In recent years, I have looked less favorably upon Jane Eyre than when I first read it in high school. I think that is owing largely to being disillusioned with Mr. Rochester’s douchiness. But when The Chancellor told me that there was an adaptation featuring a half-Korean, half-American young woman, I was highly intrigued.
Re Jane is the story of orphan Jane Re, a young woman straddling several cultures. After graduating from a smallish college and being rejected for a job at Lowood, a financial institution, Jane feels stuck working at her uncle Sang’s grocery store. On a whim, she applies for an au pair job in Brooklyn, where she works for Beth Mazer and Ed Farley and their daughter Devon. Drawn to their intellectual academic environment, as well as Devon’s precocious affections, Jane finds herself settled in at their home. Until her attraction to Ed leads to a series of events that cause her to flee to Korea to try and find herself in another way. At some point, though, she has to decide who she is and where she will situate herself. The story of Jane’s self-actualization is thrilling and rewarding in ways that the original novel could not possibly hope to articulate in the 1830s.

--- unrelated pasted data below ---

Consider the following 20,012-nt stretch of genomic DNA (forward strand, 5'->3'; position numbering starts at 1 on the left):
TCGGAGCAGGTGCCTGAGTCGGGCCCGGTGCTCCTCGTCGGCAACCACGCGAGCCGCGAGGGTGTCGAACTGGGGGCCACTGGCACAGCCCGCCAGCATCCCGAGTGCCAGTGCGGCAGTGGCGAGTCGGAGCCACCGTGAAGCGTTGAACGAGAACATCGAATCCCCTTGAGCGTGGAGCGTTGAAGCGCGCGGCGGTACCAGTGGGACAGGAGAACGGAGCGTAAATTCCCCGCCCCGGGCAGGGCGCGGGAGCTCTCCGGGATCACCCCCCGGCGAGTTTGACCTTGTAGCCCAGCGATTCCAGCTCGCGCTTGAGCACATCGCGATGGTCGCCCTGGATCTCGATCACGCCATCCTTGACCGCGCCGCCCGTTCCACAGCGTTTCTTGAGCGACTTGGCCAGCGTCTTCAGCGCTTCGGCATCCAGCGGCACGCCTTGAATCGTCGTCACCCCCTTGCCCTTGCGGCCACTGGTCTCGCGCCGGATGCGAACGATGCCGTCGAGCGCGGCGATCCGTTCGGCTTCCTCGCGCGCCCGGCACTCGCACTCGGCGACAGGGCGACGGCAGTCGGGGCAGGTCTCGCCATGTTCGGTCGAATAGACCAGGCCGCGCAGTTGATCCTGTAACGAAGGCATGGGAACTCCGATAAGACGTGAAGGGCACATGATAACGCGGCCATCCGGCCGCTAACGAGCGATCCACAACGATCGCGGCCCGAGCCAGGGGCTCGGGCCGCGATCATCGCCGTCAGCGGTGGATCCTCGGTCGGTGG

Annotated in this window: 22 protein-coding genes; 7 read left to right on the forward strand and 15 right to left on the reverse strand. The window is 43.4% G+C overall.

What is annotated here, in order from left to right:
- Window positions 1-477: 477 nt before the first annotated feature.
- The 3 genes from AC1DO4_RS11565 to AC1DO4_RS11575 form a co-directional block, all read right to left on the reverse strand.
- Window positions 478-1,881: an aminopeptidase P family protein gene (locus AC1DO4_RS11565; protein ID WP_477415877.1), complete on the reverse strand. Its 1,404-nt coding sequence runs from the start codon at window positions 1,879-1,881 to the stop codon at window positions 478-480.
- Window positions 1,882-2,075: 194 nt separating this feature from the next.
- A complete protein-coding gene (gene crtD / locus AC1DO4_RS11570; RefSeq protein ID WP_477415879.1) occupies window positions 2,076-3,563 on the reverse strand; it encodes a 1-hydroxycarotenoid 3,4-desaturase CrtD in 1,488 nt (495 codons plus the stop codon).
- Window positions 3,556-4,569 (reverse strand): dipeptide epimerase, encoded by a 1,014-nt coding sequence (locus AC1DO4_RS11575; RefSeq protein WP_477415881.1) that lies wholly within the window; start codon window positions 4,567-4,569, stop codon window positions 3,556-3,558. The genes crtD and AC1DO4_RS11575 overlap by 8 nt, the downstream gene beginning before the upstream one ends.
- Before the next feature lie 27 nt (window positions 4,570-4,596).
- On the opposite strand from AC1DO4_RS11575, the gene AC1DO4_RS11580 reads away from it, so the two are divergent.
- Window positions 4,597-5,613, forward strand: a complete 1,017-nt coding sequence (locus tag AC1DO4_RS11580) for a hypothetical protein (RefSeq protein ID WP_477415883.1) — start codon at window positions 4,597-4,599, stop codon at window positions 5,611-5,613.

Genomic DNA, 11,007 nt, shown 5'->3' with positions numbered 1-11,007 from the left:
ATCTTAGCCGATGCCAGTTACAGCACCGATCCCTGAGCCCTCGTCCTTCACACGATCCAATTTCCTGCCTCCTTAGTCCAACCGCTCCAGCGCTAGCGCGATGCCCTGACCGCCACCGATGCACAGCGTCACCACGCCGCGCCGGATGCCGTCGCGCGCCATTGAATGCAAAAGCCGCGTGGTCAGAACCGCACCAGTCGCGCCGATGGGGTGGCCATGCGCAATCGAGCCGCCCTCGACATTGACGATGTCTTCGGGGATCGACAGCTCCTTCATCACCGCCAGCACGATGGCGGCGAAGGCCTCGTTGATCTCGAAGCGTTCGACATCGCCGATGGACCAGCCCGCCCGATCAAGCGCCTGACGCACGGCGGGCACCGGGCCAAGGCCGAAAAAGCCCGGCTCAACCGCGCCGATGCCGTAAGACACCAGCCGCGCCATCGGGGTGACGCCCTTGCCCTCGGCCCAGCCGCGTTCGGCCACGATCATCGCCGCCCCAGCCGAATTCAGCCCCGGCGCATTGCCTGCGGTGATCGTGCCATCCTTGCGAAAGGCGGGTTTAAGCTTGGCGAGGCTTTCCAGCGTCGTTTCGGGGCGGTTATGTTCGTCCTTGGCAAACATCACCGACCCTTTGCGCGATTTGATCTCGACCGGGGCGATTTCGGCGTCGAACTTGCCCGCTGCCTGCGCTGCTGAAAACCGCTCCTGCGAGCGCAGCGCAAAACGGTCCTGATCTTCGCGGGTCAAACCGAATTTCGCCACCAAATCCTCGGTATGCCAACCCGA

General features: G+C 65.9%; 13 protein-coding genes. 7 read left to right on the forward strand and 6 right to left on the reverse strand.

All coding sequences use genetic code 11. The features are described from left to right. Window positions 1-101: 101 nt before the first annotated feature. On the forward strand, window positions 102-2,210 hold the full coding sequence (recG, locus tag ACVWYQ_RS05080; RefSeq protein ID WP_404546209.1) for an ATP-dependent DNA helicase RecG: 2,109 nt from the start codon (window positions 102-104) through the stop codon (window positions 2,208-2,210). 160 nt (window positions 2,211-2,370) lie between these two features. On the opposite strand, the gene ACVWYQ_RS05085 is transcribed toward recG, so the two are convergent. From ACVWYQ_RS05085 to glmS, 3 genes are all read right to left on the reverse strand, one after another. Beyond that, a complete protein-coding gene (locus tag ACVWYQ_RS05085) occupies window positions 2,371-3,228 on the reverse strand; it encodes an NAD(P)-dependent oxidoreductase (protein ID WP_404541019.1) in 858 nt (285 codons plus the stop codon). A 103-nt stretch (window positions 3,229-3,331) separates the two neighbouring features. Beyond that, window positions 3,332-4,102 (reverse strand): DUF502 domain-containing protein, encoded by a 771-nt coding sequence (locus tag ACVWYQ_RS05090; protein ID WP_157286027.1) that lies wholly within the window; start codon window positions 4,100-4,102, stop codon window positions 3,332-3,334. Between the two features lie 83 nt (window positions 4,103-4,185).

I enjoyed this novel immensely. Park’s depiction of cross-cultural identities is poignant and pointed all at once. Jane is an interesting character, who, while occasionally suffering from indecision and bad choices, is thrilling to read about and root for. The descriptions of various cultures in a 9/11 era world is interesting and accurate–I was drawn into the backdrops that Park set for her characters, and I felt like the characters were real and flawed. I highly recommend it.